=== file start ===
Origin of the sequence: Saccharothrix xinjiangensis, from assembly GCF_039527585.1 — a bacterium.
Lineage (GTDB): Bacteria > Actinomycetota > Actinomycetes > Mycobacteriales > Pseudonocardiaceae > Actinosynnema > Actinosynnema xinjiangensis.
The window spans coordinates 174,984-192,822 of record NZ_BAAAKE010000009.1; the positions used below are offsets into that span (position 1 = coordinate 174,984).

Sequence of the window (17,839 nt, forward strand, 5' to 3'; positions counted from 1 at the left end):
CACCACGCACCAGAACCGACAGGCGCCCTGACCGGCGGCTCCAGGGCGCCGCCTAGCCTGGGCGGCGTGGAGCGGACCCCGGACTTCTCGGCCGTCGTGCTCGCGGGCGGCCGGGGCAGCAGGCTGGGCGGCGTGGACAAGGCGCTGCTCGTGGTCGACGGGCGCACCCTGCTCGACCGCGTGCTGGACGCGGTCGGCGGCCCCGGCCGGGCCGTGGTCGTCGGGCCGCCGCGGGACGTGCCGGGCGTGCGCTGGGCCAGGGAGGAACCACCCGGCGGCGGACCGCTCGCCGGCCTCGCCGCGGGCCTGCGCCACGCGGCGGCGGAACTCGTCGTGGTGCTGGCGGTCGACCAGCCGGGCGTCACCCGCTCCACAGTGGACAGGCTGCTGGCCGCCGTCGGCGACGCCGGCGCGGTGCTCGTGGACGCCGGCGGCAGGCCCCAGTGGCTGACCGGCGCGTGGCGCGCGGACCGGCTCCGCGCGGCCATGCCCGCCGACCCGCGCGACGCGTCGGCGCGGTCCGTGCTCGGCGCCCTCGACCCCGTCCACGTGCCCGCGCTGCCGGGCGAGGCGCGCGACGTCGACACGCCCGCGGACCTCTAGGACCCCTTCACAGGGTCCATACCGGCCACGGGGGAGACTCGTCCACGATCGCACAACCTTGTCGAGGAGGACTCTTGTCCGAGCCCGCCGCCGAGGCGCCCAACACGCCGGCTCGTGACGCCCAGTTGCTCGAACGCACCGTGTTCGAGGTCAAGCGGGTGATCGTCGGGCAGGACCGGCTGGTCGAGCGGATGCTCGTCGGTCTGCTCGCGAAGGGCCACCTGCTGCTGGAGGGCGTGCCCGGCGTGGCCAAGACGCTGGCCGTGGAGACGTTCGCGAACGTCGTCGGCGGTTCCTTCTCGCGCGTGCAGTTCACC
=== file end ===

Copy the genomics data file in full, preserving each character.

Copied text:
Origin of the sequence: Saccharothrix xinjiangensis, from assembly GCF_039527585.1 — a bacterium.
Lineage (GTDB): Bacteria > Actinomycetota > Actinomycetes > Mycobacteriales > Pseudonocardiaceae > Actinosynnema > Actinosynnema xinjiangensis.
The window spans coordinates 174,984-192,822 of record NZ_BAAAKE010000009.1; the positions used below are offsets into that span (position 1 = coordinate 174,984).

Sequence of the window (17,839 nt, forward strand, 5' to 3'; positions counted from 1 at the left end):
CACCACGCACCAGAACCGACAGGCGCCCTGACCGGCGGCTCCAGGGCGCCGCCTAGCCTGGGCGGCGTGGAGCGGACCCCGGACTTCTCGGCCGTCGTGCTCGCGGGCGGCCGGGGCAGCAGGCTGGGCGGCGTGGACAAGGCGCTGCTCGTGGTCGACGGGCGCACCCTGCTCGACCGCGTGCTGGACGCGGTCGGCGGCCCCGGCCGGGCCGTGGTCGTCGGGCCGCCGCGGGACGTGCCGGGCGTGCGCTGGGCCAGGGAGGAACCACCCGGCGGCGGACCGCTCGCCGGCCTCGCCGCGGGCCTGCGCCACGCGGCGGCGGAACTCGTCGTGGTGCTGGCGGTCGACCAGCCGGGCGTCACCCGCTCCACAGTGGACAGGCTGCTGGCCGCCGTCGGCGACGCCGGCGCGGTGCTCGTGGACGCCGGCGGCAGGCCCCAGTGGCTGACCGGCGCGTGGCGCGCGGACCGGCTCCGCGCGGCCATGCCCGCCGACCCGCGCGACGCGTCGGCGCGGTCCGTGCTCGGCGCCCTCGACCCCGTCCACGTGCCCGCGCTGCCGGGCGAGGCGCGCGACGTCGACACGCCCGCGGACCTCTAGGACCCCTTCACAGGGTCCATACCGGCCACGGGGGAGACTCGTCCACGATCGCACAACCTTGTCGAGGAGGACTCTTGTCCGAGCCCGCCGCCGAGGCGCCCAACACGCCGGCTCGTGACGCCCAGTTGCTCGAACGCACCGTGTTCGAGGTCAAGCGGGTGATCGTCGGGCAGGACCGGCTGGTCGAGCGGATGCTCGTCGGTCTGCTCGCGAAGGGCCACCTGCTGCTGGAGGGCGTGCCCGGCGTGGCCAAGACGCTGGCCGTGGAGACGTTCGCGAACGTCGTCGGCGGTTCCTTCTCGCGCGTGCAGTTCACC